1911 Encyclopædia Britannica/Silenus
|←Silchester||1911 Encyclopædia Britannica, Volume 25
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SILENUS, a primitive Phrygian deity of woods and springs. As the reputed inventor of music he was confounded with Marsyas. He also possessed the gift of prophecy, but, like Proteus, would only impart information on compulsion; when surprised in a drunken sleep, he could be bound with chains of flowers, and forced to prophesy and sing (Virgil, Ecl. vi., where he gives an account of the creation of the world; cf. Aelian, Var. hist. iii. 18). In Greek mythology he is the son of Hermes (or Pan) and a nymph. He is the constant companion of Dionysus, whom he was said to have instructed in the cultivation of the vine and the keeping of bees. He fought by his side in the war against the giants and was his companion in his travels and adventures. The story of Silenus was often the subject of Athenian satyric drama. Just as there were supposed to be several Pans and Fauns, so there were many Silenuses, whose father was called Papposilenus (“Daddy Silenus”), represented as completely covered with hair and more animal in appearance. The usual attributes of Silenus were the wine-skin (from which he is inseparable), a crown of ivy, the Bacchic thyrsus, the ass, and sometimes the panther. In art he generally appears as a little pot-bellied old man, with a snub nose and a bald head, riding on an ass and supported by satyrs; or he is depicted lying asleep on his wine-skin, which he sometimes bestrides. A more dignified type is the Vatican statue of Silenus carrying the infant Dionysus, and the marble group from the villa Borghese in the Louvre.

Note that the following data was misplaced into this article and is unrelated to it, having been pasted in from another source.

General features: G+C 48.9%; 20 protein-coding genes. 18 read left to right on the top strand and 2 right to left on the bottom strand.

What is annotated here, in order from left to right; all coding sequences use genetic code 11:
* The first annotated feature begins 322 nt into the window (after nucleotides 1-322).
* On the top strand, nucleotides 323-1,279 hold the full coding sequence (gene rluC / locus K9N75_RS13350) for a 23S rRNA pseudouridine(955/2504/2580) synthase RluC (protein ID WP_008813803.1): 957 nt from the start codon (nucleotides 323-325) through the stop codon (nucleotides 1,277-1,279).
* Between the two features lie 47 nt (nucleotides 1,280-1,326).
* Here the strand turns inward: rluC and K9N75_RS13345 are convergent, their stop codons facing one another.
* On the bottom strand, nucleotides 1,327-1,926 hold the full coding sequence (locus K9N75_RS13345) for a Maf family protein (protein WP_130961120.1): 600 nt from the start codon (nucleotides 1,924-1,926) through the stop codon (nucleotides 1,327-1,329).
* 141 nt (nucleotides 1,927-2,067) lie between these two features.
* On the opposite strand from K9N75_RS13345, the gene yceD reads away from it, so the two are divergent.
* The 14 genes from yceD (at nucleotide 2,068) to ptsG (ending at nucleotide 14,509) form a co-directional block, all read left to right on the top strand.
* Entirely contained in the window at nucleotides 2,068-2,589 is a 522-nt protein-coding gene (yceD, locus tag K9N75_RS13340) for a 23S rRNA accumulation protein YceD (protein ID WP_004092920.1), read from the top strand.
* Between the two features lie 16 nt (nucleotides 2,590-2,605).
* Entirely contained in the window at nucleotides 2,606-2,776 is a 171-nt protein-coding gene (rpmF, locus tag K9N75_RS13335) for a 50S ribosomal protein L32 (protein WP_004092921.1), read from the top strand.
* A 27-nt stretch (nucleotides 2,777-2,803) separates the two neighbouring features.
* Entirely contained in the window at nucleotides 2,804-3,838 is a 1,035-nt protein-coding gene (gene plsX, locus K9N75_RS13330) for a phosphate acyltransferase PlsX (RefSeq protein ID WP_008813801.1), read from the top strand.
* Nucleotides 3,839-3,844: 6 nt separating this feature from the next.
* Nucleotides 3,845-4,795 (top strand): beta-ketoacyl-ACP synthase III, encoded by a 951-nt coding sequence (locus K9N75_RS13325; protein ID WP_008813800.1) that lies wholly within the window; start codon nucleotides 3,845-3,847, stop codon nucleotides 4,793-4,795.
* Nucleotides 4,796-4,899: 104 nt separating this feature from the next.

See Preller-Robert, Griechische Mythologie (1894), pp. 729-735; Talfourd Ely, " A Cyprian Terracotta," in the Archaeological Journal (1896); A. Baumeister, Denkmäler des klassischen Altertums, iii. (1888).